3. Some analysts expected that, because millions of Americans were having their individual policies canceled, we could actually see a spike in the uninsured rate in January. The Gallup poll seems to rule that out, as there's no big jump in those reporting a lack of coverage.
4. At the same time, the small decrease in the uninsured rate is difficult to attribute directly to Obamacare right now. You'll notice in the chart above that the uninsured rate has been trending downward this entire year, likely a product of a declining unemployment rate and greater access to employer-sponsored insurance. At the same time, the Gallup poll does have some evidence that employment isn't the entire story. They show that the biggest declines in the uninsured rate are among those who are unemployed. The uninsured rate among the unemployed fell from 40.8 percent in December 2013 to 34.1 percent in January. These are people who aren't getting access to insurance through their jobs.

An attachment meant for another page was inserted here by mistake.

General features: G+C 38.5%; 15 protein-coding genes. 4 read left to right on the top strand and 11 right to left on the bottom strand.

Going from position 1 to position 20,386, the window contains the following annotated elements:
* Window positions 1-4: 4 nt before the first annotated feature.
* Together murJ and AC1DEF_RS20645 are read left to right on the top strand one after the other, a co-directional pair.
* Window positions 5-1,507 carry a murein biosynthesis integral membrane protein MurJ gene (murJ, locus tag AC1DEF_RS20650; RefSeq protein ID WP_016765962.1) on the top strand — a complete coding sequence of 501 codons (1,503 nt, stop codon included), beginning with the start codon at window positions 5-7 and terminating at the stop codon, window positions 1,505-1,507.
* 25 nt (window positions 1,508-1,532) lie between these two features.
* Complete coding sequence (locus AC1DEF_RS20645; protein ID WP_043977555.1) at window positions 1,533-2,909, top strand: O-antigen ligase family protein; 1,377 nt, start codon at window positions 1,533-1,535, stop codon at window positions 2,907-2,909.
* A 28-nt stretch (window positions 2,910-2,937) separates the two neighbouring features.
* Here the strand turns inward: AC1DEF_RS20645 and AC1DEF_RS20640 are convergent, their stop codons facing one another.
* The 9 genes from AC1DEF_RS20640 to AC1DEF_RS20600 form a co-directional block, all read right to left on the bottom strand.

5. Even the White House is a bit cautious about attributing this small decline to the health-care law. “Look, it is certainly good news that there a drop in the rate of the uninsured," David Simas, White House deputy senior adviser for communications and strategy, told reporters on a call Thursday afternoon. "While the poll is consistent with enrollment numbers, the enrollment released by HHS each month is really the best data to rely on."
6. Gallup releases a tracking poll each month, so it will be important to keep an eye on where the uninsured rate heads from here. This initial take likely rules out the possibility of Obamacare driving up uninsured rates. But whether the law has driven those numbers down, that's far too soon to say.